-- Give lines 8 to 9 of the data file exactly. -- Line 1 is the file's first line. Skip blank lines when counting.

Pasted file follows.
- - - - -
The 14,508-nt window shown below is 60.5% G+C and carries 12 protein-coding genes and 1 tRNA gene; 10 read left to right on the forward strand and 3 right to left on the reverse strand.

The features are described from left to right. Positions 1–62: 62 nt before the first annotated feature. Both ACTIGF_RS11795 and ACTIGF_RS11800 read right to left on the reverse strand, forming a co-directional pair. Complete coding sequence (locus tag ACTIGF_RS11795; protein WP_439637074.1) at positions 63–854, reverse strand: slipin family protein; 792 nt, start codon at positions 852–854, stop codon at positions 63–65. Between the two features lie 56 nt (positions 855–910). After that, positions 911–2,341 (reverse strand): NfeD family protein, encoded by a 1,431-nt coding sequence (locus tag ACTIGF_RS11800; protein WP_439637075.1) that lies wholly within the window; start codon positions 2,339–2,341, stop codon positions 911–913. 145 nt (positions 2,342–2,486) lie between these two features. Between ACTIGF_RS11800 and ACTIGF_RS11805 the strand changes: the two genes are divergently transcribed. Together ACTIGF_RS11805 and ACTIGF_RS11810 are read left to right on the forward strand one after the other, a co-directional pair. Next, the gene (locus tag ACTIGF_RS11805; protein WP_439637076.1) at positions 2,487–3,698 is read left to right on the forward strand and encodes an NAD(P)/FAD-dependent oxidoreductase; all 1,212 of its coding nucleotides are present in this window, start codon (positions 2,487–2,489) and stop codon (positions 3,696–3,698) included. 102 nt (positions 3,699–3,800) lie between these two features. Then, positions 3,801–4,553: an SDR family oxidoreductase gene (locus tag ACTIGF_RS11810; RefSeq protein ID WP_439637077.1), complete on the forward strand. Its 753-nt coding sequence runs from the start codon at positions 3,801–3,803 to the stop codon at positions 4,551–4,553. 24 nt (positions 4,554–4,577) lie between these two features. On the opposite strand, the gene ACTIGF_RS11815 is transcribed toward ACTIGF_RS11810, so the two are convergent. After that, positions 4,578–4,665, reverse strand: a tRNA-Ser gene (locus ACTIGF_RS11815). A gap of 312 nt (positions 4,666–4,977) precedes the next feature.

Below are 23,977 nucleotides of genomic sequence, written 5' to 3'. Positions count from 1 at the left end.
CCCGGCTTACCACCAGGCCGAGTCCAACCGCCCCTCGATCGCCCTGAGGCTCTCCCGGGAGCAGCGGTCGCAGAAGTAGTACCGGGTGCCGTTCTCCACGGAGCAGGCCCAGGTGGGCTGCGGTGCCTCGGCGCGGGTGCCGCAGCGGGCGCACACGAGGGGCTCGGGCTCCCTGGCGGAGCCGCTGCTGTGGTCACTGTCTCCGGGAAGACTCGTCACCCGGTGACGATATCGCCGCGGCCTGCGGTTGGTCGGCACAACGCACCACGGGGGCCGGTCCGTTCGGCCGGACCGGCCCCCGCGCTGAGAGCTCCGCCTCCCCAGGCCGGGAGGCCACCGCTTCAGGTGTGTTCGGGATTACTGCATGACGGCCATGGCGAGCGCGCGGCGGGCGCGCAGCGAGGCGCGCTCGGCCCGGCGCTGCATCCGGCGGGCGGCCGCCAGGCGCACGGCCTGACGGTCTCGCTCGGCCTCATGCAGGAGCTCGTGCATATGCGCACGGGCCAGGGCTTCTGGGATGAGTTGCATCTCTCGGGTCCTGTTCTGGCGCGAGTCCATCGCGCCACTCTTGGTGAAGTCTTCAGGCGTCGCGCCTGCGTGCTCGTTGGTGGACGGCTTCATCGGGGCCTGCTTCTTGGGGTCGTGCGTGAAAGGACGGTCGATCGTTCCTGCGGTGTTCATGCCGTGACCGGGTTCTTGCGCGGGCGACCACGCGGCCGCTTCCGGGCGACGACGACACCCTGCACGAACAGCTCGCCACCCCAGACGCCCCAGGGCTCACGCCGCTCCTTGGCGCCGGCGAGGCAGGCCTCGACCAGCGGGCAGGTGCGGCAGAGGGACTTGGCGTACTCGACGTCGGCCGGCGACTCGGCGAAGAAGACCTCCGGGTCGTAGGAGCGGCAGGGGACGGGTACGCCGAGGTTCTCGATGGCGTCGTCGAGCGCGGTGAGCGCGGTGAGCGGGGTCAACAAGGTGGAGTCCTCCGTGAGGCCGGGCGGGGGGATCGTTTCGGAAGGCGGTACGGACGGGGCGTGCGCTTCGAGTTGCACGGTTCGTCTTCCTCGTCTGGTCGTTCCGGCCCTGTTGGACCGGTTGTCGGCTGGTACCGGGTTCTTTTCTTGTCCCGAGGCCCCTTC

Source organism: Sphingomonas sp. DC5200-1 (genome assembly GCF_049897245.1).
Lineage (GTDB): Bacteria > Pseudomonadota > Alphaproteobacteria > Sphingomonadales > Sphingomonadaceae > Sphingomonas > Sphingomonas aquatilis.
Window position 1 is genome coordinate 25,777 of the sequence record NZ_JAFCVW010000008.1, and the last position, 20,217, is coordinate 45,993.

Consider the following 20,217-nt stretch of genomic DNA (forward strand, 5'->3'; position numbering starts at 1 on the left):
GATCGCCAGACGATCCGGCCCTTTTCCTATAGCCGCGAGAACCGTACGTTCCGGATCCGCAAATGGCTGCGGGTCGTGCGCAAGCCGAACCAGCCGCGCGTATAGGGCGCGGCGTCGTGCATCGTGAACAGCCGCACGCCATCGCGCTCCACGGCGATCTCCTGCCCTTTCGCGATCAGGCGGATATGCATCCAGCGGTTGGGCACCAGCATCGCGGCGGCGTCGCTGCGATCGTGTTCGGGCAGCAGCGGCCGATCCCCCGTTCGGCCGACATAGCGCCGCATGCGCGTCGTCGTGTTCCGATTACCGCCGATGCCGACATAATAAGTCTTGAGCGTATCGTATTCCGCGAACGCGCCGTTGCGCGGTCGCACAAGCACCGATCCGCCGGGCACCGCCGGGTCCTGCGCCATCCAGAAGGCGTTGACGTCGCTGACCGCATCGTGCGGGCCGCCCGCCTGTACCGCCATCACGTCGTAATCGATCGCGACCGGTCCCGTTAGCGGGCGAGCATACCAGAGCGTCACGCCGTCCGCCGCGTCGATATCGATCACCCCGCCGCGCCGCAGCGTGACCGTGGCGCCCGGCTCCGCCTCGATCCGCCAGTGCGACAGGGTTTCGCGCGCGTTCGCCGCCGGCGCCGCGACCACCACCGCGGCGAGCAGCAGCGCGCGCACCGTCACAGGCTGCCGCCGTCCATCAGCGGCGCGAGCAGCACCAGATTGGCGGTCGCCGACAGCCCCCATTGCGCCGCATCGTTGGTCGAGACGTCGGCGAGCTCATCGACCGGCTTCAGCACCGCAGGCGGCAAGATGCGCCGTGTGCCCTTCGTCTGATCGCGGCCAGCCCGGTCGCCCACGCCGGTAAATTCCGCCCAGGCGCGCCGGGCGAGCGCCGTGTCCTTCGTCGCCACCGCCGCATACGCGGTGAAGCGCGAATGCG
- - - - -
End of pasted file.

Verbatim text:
Consider the following 20,217-nt stretch of genomic DNA (forward strand, 5'->3'; position numbering starts at 1 on the left):
GATCGCCAGACGATCCGGCCCTTTTCCTATAGCCGCGAGAACCGTACGTTCCGGATCCGCAAATGGCTGCGGGTCGTGCGCAAGCCGAACCAGCCGCGCGTATAGGGCGCGGCGTCGTGCATCGTGAACAGCCGCACGCCATCGCGCTCCACGGCGATCTCCTGCCCTTTCGCGATCAGGCGGATATGCATCCAGCGGTTGGGCACCAGCATCGCGGCGGCGTCGCTGCGATCGTGTTCGGGCAGCAGCGGCCGATCCCCCGTTCGGCCGACATAGCGCCGCATGCGCGTCGTCGTGTTCCGATTACCGCCGATGCCGACATAATAAGTCTTGAGCGTATCGTATTCCGCGAACGCGCCGTTGCGCGGTCGCACAAGCACCGATCCGCCGGGCACCGCCGGGTCCTGCGCCATCCAGAAGGCGTTGACGTCGCTGACCGCATCGTGCGGGCCGCCCGCCTGTACCGCCATCACGTCGTAATCGATCGCGACCGGTCCCGTTAGCGGGCGAGCATACCAGAGCGTCACGCCGTCCGCCGCGTCGATATCGATCACCCCGCCGCGCCGCAGCGTGACCGTGGCGCCCGGCTCCGCCTCGATCCGCCAGTGCGACAGGGTTTCGCGCGCGTTCGCCGCCGGCGCCGCGACCACCACCGCGGCGAGCAGCAGCGCGCGCACCGTCACAGGCTGCCGCCGTCCATCAGCGGCGCGAGCAGCACCAGATTGGCGGTCGCCGACAGCCCCCATTGCGCCGCATCGTTGGTCGAGACGTCGGCGAGCTCATCGACCGGCTTCAGCACCGCAGGCGGCAAGATGCGCCGTGTGCCCTTCGTCTGATCGCGGCCAGCCCGGTCGCCCACGCCGGTAAATTCCGCCCAGGCGCGCCGGGCGAGCGCCGTGTCCTTCGTCGCCACCGCCGCATACGCGGTGAAGCGCGAATGCG